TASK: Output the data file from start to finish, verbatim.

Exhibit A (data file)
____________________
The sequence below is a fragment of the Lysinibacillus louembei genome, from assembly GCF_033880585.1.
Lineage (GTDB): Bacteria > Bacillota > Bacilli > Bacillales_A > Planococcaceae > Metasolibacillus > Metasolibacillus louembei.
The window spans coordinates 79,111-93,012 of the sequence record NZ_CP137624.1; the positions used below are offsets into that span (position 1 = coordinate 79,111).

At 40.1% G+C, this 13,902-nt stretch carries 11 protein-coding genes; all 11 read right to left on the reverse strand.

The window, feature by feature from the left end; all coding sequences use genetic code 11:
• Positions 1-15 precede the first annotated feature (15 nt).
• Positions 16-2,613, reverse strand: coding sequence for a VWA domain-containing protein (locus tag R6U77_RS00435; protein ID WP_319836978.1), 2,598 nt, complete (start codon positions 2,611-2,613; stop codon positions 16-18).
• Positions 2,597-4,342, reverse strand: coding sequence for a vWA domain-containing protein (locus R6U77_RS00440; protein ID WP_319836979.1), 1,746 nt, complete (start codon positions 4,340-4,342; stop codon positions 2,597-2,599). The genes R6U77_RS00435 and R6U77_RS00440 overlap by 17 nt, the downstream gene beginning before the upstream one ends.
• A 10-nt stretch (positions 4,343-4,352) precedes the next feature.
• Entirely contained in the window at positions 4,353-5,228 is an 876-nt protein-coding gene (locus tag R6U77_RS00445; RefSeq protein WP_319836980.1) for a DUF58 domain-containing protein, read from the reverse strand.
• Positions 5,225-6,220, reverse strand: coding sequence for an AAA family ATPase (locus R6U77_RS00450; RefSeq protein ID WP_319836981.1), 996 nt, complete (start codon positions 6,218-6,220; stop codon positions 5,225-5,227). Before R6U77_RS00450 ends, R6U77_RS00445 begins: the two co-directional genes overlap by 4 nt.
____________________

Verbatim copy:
The sequence below is a fragment of the Lysinibacillus louembei genome, from assembly GCF_033880585.1.
Lineage (GTDB): Bacteria > Bacillota > Bacilli > Bacillales_A > Planococcaceae > Metasolibacillus > Metasolibacillus louembei.
The window spans coordinates 79,111-93,012 of the sequence record NZ_CP137624.1; the positions used below are offsets into that span (position 1 = coordinate 79,111).

At 40.1% G+C, this 13,902-nt stretch carries 11 protein-coding genes; all 11 read right to left on the reverse strand.

The window, feature by feature from the left end; all coding sequences use genetic code 11:
• Positions 1-15 precede the first annotated feature (15 nt).
• Positions 16-2,613, reverse strand: coding sequence for a VWA domain-containing protein (locus tag R6U77_RS00435; protein ID WP_319836978.1), 2,598 nt, complete (start codon positions 2,611-2,613; stop codon positions 16-18).
• Positions 2,597-4,342, reverse strand: coding sequence for a vWA domain-containing protein (locus R6U77_RS00440; protein ID WP_319836979.1), 1,746 nt, complete (start codon positions 4,340-4,342; stop codon positions 2,597-2,599). The genes R6U77_RS00435 and R6U77_RS00440 overlap by 17 nt, the downstream gene beginning before the upstream one ends.
• A 10-nt stretch (positions 4,343-4,352) precedes the next feature.
• Entirely contained in the window at positions 4,353-5,228 is an 876-nt protein-coding gene (locus tag R6U77_RS00445; RefSeq protein WP_319836980.1) for a DUF58 domain-containing protein, read from the reverse strand.
• Positions 5,225-6,220, reverse strand: coding sequence for an AAA family ATPase (locus R6U77_RS00450; RefSeq protein ID WP_319836981.1), 996 nt, complete (start codon positions 6,218-6,220; stop codon positions 5,225-5,227). Before R6U77_RS00450 ends, R6U77_RS00445 begins: the two co-directional genes overlap by 4 nt.